Rainer Werner Fassbinder’s 1969 debut feature, Love Is Colder Than Death, begins with a telling dedication to fellow directors Claude Chabrol, Eric Rohmer, Jean-Marie Straub, and Damiano Damiani (the latter via a relatively obscure reference to the characters in his 1966 film A Bullet for the General). Besides registering as a reverent tip of the hat to a handful of presumed inspirations, it also plays as nominal stylistic blueprint for the rebel German auteur’s initial flurry of creativity. After cutting his cinephilic teeth in local art houses and stoking his artistic muse as head of the experimental performance troupe the Antiteater (quite literally “anti-theater”), Fassbinder, all of 24 years old at the time, would conceive, shoot, and debut his first work in less than two months time in the summer of 1969.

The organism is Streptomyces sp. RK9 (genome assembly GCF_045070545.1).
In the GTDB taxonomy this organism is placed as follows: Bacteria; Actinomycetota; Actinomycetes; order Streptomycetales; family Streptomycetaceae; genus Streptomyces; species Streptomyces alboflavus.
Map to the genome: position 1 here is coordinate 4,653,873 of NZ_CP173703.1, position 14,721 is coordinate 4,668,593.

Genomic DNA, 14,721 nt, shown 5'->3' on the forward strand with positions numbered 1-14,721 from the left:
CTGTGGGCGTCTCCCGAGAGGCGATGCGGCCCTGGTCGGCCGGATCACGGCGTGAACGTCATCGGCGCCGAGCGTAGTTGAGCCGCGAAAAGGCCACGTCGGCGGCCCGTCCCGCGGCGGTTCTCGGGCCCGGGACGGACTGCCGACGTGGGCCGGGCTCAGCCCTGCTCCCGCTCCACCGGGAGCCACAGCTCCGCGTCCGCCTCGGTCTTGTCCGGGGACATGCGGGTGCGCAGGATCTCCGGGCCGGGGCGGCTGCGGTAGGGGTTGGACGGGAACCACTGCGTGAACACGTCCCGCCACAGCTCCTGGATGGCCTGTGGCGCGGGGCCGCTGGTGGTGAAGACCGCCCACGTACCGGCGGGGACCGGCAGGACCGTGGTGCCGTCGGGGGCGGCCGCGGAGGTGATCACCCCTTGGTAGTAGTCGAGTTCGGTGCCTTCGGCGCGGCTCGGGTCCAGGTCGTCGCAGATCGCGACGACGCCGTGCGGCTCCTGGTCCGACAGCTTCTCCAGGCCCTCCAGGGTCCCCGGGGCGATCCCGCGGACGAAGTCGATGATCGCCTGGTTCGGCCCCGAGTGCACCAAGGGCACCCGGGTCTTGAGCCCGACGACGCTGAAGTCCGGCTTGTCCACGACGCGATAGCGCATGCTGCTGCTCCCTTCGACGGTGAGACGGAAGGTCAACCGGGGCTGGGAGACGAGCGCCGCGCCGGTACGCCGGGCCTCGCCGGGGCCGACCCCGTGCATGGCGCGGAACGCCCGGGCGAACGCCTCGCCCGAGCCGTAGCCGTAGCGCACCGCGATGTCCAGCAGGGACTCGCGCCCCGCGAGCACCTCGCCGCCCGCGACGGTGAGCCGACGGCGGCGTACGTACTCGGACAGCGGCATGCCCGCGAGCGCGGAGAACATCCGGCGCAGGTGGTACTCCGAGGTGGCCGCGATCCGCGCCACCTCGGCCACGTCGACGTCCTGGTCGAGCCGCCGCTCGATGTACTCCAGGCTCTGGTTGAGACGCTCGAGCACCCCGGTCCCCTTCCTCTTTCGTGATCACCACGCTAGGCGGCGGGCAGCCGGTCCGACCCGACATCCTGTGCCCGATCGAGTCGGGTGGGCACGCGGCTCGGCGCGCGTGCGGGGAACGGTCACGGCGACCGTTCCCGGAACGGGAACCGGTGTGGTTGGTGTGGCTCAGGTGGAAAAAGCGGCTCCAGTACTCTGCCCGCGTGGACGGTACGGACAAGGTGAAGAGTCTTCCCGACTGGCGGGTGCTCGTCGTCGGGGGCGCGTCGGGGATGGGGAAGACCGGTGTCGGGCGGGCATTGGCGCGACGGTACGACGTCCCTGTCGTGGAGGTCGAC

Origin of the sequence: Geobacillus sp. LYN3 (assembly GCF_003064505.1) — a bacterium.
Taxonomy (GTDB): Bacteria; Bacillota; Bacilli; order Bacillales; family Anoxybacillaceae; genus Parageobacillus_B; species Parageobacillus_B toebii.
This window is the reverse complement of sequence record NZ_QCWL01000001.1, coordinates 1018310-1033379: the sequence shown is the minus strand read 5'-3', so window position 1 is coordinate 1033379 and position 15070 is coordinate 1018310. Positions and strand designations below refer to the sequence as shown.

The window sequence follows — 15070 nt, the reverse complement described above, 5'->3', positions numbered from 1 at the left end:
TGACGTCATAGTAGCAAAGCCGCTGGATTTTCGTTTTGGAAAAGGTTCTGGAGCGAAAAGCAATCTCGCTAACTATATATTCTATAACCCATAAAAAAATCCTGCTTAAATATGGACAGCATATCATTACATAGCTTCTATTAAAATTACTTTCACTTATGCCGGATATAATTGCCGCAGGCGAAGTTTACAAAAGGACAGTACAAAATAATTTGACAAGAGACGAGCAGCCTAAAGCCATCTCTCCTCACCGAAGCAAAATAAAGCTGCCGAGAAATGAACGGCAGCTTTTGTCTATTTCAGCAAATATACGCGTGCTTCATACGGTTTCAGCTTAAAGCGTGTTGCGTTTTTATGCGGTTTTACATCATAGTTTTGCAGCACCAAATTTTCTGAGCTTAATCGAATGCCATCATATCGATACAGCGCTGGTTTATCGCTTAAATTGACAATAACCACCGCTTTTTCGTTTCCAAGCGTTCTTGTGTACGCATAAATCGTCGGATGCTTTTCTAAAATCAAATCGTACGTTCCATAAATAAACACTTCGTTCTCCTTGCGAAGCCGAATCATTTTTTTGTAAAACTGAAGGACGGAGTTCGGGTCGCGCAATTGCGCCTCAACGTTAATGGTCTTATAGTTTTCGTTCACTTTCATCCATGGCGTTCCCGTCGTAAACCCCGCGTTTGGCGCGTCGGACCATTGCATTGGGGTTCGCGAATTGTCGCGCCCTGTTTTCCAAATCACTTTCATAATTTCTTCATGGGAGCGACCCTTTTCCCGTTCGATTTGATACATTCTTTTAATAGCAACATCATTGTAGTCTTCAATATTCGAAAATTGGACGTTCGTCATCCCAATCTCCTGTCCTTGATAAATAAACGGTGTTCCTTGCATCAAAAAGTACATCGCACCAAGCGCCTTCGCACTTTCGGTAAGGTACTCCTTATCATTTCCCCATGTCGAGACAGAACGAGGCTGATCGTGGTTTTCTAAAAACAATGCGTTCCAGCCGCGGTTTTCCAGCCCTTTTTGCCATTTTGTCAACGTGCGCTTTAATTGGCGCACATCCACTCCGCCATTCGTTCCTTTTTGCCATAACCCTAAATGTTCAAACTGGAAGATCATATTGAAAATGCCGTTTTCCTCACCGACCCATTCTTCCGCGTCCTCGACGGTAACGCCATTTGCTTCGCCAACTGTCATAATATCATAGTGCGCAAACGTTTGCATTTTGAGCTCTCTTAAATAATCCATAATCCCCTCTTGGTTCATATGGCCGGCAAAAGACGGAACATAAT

True to its title, Love Is Colder Than Death is an austere, monochromatic effort, unforgiving in its depiction of conflicted passions—between romance and rejection, certainly, but also the pleasurable and the occupational and the lengths we go to bridge such divides. Shot in self-consciously minimalist setups, with long takes interrupted by sharp edits, the film gathers an intuitive logic as it proceeds from a lengthy, disorienting opening sequence to a series of mannered yet acute moments of interpersonal deceit. Of his professed influences, the film, in its formalist construction and jarring internal dynamism, is most reminiscent of Jean-Marie Straub’s work. And despite the references to two nouvelle vague pioneers, it’s another, the equally restless Jean-Luc Godard, whose aesthetic advances are most clearly emulated. Appropriately, the film, which coheres into a doomed love triangle between a pimp, a small-time hood, and a prostitute (played by Fassbinder and two of his consistent on-screen players, Ulli Lommel and Hanna Schygulla), is a showcase of precocious talent rather than a dramatic display of storytelling prowess, a balance which Fassbinder would spend the remainder of his career reconciling.